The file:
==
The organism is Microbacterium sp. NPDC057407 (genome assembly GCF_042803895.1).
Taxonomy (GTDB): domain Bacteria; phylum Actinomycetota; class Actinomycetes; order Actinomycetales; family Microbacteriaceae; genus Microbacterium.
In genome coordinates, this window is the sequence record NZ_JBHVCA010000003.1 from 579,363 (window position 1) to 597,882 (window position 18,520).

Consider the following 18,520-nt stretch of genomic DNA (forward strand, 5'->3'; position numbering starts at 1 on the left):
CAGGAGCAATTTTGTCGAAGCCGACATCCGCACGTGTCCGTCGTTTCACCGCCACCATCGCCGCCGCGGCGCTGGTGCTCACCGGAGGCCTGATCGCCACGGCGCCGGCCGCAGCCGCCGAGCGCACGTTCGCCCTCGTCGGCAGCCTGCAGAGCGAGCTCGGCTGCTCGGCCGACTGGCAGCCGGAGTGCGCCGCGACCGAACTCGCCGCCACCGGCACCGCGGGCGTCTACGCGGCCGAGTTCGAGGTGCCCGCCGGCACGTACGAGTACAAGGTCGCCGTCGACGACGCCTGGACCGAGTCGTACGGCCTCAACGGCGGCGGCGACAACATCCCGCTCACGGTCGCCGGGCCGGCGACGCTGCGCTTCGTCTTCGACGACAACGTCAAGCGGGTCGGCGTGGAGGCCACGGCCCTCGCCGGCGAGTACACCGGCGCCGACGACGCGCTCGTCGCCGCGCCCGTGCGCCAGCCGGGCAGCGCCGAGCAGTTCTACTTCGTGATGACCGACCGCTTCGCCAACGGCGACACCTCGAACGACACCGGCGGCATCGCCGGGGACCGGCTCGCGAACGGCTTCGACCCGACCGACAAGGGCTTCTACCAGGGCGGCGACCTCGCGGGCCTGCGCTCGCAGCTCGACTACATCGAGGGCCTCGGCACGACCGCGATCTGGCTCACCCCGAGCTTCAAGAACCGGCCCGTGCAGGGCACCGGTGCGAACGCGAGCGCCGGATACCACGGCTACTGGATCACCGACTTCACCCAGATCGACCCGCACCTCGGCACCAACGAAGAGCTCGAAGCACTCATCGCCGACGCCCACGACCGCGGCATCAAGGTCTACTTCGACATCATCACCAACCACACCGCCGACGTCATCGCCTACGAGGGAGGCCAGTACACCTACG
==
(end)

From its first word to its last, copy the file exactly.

The organism is Microbacterium sp. NPDC057407 (genome assembly GCF_042803895.1).
Taxonomy (GTDB): domain Bacteria; phylum Actinomycetota; class Actinomycetes; order Actinomycetales; family Microbacteriaceae; genus Microbacterium.
In genome coordinates, this window is the sequence record NZ_JBHVCA010000003.1 from 579,363 (window position 1) to 597,882 (window position 18,520).

Consider the following 18,520-nt stretch of genomic DNA (forward strand, 5'->3'; position numbering starts at 1 on the left):
CAGGAGCAATTTTGTCGAAGCCGACATCCGCACGTGTCCGTCGTTTCACCGCCACCATCGCCGCCGCGGCGCTGGTGCTCACCGGAGGCCTGATCGCCACGGCGCCGGCCGCAGCCGCCGAGCGCACGTTCGCCCTCGTCGGCAGCCTGCAGAGCGAGCTCGGCTGCTCGGCCGACTGGCAGCCGGAGTGCGCCGCGACCGAACTCGCCGCCACCGGCACCGCGGGCGTCTACGCGGCCGAGTTCGAGGTGCCCGCCGGCACGTACGAGTACAAGGTCGCCGTCGACGACGCCTGGACCGAGTCGTACGGCCTCAACGGCGGCGGCGACAACATCCCGCTCACGGTCGCCGGGCCGGCGACGCTGCGCTTCGTCTTCGACGACAACGTCAAGCGGGTCGGCGTGGAGGCCACGGCCCTCGCCGGCGAGTACACCGGCGCCGACGACGCGCTCGTCGCCGCGCCCGTGCGCCAGCCGGGCAGCGCCGAGCAGTTCTACTTCGTGATGACCGACCGCTTCGCCAACGGCGACACCTCGAACGACACCGGCGGCATCGCCGGGGACCGGCTCGCGAACGGCTTCGACCCGACCGACAAGGGCTTCTACCAGGGCGGCGACCTCGCGGGCCTGCGCTCGCAGCTCGACTACATCGAGGGCCTCGGCACGACCGCGATCTGGCTCACCCCGAGCTTCAAGAACCGGCCCGTGCAGGGCACCGGTGCGAACGCGAGCGCCGGATACCACGGCTACTGGATCACCGACTTCACCCAGATCGACCCGCACCTCGGCACCAACGAAGAGCTCGAAGCACTCATCGCCGACGCCCACGACCGCGGCATCAAGGTCTACTTCGACATCATCACCAACCACACCGCCGACGTCATCGCCTACGAGGGAGGCCAGTACACCTACG